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I’m renovating my existing countertops which are 50+ year old, standard square faced Formica tops, I’m planning to use a faux refinishing kit directly on the Formica, but I hate the current squared off front edge. Is there any way to use my router to round off or relieve that hard corner front edge? I’m tempted to attempt a complete rip out of the original Formica and just work with the original wood but I’m not sure what is the best way to get the desired result. I just know that I want to relieve that for t edge somehow. Thanks for any advice!
 

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Hi Ron, welcome to the forum !!
if you can, photos will get you the most accurate responses.
 

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Welcome to the forum. @Ronnie Ivy

I have seen counter tops with a round over cutter taking the Formica back about 1/8".....
 

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I’m renovating my existing countertops which are 50+ year old, standard square faced Formica tops, I’m planning to use a faux refinishing kit directly on the Formica, but I hate the current squared off front edge. Is there any way to use my router to round off or relieve that hard corner front edge? I’m tempted to attempt a complete rip out of the original Formica and just work with the original wood but I’m not sure what is the best way to get the desired result. I just know that I want to relieve that for t edge somehow. Thanks for any advice!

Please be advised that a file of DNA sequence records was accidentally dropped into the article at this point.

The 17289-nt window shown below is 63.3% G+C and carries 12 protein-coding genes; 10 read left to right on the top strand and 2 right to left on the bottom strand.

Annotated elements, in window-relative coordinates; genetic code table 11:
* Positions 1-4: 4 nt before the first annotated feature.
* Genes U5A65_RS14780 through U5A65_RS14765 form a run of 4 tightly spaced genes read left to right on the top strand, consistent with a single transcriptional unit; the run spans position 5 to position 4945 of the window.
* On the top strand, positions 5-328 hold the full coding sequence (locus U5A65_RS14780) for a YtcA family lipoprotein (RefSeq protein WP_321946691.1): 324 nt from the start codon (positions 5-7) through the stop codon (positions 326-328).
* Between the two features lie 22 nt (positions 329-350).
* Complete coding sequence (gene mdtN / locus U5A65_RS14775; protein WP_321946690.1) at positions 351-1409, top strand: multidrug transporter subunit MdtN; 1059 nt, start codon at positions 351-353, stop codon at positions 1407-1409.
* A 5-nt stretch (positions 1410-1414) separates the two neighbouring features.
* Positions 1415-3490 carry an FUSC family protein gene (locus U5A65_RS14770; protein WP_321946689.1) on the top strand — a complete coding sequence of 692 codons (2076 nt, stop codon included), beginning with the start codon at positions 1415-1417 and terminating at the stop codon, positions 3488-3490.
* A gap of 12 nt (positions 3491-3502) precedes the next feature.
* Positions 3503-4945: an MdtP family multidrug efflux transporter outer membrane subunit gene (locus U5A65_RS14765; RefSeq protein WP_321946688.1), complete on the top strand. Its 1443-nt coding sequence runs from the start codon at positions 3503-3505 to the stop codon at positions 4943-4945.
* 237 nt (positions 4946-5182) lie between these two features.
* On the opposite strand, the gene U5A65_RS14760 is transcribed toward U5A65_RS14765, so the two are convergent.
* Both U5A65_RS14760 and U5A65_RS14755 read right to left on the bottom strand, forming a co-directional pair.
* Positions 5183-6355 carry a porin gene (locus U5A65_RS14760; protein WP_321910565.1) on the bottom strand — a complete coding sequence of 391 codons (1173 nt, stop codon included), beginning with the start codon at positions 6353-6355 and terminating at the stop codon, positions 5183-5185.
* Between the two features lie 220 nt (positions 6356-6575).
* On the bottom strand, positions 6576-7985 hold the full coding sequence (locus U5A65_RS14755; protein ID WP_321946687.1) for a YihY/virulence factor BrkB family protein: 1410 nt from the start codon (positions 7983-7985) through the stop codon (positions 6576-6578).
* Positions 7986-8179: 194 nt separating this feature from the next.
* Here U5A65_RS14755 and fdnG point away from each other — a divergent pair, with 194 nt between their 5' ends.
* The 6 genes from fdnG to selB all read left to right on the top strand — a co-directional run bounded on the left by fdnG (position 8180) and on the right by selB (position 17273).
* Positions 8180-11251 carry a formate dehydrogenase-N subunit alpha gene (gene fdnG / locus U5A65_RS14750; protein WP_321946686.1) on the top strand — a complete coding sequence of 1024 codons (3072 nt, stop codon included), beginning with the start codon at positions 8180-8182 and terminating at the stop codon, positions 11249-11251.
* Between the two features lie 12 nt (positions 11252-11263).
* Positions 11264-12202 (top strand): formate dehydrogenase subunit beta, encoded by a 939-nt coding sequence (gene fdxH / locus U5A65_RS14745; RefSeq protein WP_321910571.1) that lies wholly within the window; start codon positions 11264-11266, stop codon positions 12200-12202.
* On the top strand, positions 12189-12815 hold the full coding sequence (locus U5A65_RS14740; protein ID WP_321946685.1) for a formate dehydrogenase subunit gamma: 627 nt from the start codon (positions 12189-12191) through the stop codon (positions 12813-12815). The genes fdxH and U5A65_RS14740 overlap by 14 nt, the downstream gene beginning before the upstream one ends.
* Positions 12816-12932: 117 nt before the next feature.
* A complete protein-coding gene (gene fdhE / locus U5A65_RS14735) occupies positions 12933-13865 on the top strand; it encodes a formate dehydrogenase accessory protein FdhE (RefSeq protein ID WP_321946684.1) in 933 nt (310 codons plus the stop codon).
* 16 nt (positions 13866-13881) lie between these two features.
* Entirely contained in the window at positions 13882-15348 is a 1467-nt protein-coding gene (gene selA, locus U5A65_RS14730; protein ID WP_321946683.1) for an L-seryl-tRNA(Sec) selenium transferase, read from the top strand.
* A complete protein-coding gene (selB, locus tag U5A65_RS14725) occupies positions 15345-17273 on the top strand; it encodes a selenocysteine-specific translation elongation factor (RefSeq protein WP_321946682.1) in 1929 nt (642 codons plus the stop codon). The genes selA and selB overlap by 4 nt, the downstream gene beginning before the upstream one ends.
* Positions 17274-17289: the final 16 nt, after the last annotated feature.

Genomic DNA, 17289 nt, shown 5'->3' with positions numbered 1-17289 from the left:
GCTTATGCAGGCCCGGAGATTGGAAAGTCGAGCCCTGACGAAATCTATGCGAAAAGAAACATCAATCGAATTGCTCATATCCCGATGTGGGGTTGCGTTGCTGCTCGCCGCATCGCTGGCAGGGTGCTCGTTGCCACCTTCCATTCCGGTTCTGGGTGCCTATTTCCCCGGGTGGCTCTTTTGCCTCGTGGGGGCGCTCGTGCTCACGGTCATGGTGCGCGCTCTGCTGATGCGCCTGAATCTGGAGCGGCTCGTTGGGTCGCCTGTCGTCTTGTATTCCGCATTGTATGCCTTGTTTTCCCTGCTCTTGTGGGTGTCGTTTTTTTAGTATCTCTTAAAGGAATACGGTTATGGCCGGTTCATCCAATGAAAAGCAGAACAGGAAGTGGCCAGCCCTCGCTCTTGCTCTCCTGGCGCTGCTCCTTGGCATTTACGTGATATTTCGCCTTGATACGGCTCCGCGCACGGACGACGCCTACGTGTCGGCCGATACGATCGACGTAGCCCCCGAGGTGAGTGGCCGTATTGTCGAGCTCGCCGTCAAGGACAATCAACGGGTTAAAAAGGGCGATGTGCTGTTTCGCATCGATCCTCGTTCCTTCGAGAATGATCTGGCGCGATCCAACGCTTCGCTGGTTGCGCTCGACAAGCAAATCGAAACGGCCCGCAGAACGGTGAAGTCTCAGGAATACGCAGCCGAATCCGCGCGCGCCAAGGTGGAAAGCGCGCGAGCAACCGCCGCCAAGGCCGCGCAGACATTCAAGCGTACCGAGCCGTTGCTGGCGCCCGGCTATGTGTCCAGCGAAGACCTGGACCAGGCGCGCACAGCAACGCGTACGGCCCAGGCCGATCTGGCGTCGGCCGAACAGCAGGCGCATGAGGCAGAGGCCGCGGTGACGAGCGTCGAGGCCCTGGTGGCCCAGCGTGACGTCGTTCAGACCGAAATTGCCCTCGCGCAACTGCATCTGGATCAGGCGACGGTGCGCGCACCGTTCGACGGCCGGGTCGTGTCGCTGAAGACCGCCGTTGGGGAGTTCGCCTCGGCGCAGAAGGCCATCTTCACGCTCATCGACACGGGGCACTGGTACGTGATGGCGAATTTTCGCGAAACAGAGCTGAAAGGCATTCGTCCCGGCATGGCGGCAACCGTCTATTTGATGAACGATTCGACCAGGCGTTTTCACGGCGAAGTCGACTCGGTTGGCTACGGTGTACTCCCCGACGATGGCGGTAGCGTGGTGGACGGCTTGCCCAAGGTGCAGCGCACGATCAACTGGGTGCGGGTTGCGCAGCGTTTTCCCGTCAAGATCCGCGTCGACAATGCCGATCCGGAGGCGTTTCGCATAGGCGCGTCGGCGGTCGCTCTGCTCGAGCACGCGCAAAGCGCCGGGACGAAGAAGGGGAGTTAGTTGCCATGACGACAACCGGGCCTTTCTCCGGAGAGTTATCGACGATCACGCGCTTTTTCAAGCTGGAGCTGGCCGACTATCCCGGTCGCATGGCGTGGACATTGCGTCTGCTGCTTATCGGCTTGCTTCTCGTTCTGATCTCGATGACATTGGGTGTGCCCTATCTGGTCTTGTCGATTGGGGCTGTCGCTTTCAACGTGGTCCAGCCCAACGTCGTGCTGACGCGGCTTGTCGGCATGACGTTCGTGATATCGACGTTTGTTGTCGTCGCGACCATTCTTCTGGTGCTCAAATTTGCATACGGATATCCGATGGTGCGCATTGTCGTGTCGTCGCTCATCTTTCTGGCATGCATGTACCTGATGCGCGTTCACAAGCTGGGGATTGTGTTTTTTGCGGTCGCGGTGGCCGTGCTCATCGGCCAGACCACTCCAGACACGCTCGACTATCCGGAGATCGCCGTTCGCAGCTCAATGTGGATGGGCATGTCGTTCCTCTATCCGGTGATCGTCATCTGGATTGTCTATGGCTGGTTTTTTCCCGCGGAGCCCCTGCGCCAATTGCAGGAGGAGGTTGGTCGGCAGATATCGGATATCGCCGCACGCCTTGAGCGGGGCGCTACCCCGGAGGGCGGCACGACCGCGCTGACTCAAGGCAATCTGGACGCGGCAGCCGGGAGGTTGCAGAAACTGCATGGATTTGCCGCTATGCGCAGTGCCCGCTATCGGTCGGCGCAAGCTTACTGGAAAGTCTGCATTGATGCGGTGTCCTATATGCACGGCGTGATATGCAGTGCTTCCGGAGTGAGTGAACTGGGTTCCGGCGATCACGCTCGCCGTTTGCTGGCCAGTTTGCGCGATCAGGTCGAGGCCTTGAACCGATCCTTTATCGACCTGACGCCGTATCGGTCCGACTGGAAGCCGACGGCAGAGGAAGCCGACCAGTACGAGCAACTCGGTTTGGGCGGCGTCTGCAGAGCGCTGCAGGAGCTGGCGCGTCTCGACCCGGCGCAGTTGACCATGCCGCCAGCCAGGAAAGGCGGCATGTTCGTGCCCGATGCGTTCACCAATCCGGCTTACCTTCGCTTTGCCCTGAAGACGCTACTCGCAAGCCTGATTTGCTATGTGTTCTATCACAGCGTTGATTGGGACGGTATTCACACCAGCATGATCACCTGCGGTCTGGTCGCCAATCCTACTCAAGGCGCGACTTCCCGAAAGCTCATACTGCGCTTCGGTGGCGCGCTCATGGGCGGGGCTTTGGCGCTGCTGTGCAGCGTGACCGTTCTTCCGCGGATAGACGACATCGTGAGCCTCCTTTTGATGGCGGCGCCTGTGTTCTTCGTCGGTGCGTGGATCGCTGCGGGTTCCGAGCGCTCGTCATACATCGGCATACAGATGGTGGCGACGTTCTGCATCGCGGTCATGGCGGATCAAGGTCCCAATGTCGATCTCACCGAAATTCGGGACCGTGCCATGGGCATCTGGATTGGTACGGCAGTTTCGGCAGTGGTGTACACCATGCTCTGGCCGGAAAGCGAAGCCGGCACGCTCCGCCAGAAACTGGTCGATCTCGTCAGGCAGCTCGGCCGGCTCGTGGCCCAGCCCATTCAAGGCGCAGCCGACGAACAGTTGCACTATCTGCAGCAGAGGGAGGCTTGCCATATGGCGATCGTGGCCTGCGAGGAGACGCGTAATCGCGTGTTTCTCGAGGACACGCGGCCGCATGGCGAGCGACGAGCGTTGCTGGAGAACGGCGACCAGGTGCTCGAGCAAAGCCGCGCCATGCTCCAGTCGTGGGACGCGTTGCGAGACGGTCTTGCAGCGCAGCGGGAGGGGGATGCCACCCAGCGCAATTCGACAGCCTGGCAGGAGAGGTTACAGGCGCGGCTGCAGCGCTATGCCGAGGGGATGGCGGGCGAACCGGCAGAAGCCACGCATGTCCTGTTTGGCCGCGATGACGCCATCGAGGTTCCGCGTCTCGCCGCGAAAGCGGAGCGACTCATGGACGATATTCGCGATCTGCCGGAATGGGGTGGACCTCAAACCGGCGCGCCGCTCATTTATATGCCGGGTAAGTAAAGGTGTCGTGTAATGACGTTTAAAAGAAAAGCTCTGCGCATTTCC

Get a small board and with a compass draw a curve on one corner then cut along the line with a jig saw and sand smooth. This "jig" is clamped beneath the edge of the bench top and with a straight bearing bit rout the corner. As for changing the Laminex, rough sand the existing Laminex, clean all dust then treat both surfaces with contact adhesive.
The second shot shows how to place the Laminex in the exact position, the dowels are removed one at a time whilst pressing the Laminex.
 

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You should be able to route the top edge with no problem to whatever profile you wish. I just built a set of kitchen counters and routed a bevel on the top edge, but I could have routed any shape I wanted.
 

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I’m renovating my existing countertops which are 50+ year old, standard square faced Formica tops, I’m planning to use a faux refinishing kit directly on the Formica, but I hate the current squared off front edge. Is there any way to use my router to round off or relieve that hard corner front edge? I’m tempted to attempt a complete rip out of the original Formica and just work with the original wood but I’m not sure what is the best way to get the desired result. I just know that I want to relieve that for t edge somehow. Thanks for any advice!
You are on a very slippery slope once you start routing the edge of a "Formica" counter top. The laminate is very thin and the substrate could be MDF, plywood, or even regular boards. If you round over the edge anymore than 1/8" you will likely expose the substrate and may find the edges are not well attached after that many years. Also the laminate tends to get brittle after that many years and may chip or crack which is very hard to fix/hide. The counter tops with the larger radius are called "post formed" which is a factory process involving heat and vacuum and cannot be replicated without special tooling.